Researchers have identified risk factors for urinary retention following minor thoracic surgery and developed a scoring system for predicting development of this complication, according to an online report in Interactive CardioVascular and Thoracic Surgery.
“The use of the developed scoring system may help in identifying those high-risk patients who need more aggressive management to prevent bladder overdistension and associated urinary complications,” the researchers concluded.
Kun Woo Kim, MD, of Gachon University Gil Medical Center in Incheon, Korea, and colleagues studied 292 patients who underwent thoracic surgery without a pre- or intraoperative indwelling urinary catheter under general anesthesia. The most common surgical procedure was wedge resection of lung parenchyma, which was performed on 176 patients.
Postoperative urinary retention (POUR), which was defined as a post-void residual volume of more than 200 mL, developed in 34 (11.6%) of the 292 patients. The researchers identified age 40 years and older, male gender, diabetes mellitus, and being a candidate for lung resection as independent risk factors. These factors were associated with a 12.4, 5.3, 7.0, and 17.3 times increased odds of POUR, respectively. To each factor, they assigned points: 2, 1, 1, and 2 points, respectively. The points are added to arrive at a cumulative score. The cut-off value for a model predicting POUR was 5 points, which resulted in 73% sensitivity and 90% specificity, according to the investigators.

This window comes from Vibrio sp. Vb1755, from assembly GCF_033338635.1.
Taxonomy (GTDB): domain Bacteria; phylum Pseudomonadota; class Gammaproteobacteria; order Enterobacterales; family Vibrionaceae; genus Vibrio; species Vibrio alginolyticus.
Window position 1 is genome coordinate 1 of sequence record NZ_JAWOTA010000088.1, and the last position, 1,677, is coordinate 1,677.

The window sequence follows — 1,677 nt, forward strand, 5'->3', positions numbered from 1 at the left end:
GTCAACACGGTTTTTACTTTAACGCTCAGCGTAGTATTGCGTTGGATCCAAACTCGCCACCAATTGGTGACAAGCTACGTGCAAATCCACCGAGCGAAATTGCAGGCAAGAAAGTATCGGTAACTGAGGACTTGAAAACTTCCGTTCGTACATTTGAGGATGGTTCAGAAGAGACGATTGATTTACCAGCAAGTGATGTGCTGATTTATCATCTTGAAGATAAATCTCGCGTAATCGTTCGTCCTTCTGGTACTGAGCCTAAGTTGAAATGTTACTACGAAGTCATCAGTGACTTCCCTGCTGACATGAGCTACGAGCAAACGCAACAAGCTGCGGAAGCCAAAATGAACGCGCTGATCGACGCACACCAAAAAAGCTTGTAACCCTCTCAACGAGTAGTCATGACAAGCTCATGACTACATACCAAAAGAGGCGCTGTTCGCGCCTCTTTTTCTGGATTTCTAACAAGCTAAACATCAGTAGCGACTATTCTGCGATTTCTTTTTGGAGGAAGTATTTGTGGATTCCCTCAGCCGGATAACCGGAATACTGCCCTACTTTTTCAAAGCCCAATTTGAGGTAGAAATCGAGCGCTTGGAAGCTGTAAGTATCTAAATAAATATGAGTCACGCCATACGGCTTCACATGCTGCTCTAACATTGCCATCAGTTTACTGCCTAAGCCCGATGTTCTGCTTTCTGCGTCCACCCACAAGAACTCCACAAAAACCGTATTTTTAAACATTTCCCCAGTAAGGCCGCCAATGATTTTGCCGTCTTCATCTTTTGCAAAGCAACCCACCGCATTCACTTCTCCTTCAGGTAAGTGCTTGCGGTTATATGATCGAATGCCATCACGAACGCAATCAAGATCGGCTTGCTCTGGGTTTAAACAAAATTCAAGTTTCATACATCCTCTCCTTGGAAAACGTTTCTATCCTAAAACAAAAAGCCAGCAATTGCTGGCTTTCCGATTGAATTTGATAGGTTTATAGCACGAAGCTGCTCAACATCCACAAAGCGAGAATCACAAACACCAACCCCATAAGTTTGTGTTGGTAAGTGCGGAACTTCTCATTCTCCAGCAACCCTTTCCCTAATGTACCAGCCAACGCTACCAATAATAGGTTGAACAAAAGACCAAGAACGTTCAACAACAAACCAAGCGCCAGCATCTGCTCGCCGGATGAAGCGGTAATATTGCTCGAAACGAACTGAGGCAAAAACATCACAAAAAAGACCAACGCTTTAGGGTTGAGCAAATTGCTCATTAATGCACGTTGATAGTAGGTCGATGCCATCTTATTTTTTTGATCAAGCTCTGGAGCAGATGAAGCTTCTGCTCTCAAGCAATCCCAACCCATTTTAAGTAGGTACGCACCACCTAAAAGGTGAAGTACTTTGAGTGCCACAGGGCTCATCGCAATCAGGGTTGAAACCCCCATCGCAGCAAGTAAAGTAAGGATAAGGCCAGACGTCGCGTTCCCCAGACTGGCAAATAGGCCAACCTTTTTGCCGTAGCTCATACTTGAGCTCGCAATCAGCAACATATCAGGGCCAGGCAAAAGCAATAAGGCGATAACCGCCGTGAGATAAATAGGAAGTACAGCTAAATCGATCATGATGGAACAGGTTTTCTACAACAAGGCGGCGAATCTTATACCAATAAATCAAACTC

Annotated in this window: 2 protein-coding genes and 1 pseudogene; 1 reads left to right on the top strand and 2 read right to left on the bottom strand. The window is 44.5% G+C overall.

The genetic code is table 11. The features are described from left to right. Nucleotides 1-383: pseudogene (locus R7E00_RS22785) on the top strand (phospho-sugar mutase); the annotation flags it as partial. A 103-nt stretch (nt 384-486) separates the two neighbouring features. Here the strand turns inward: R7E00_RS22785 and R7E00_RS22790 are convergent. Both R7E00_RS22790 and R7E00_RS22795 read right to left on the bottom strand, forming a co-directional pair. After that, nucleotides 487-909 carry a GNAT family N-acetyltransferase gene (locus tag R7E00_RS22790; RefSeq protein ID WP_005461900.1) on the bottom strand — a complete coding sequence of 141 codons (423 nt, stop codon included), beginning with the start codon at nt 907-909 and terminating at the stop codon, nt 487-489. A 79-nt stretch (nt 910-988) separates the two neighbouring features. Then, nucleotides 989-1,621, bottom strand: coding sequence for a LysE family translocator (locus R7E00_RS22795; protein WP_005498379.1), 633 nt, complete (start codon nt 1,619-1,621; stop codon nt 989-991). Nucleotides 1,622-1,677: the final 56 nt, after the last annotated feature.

Dr. Kim’s group noted that POUR has clinical implications, such as delayed discharge, potential risk of systemic infection from urinary catheterization, and possibly long-term bladder dysfunction.
“With recent advances in the field of thoracic surgery, the awareness and identification of patients at risk of developing POUR assumes greater significance,” the authors wrote. “Specifically, it can impact minor thoracic surgery including fast-track and minimally invasive surgical procedures whose advantages can be mitigated by prolonged hospital stays and the eventual economic burden resulting from POUR.”
In their discussion of study limitations, the researchers noted that their cohort mainly consisted of patients who underwent relatively minor thoracic surgery, a group not representative of all thoracic surgery patients. “Thus, the scoring system that we suggest cannot tell which of the patients who underwent intraoperative catheterization will be at higher risk of POUR.”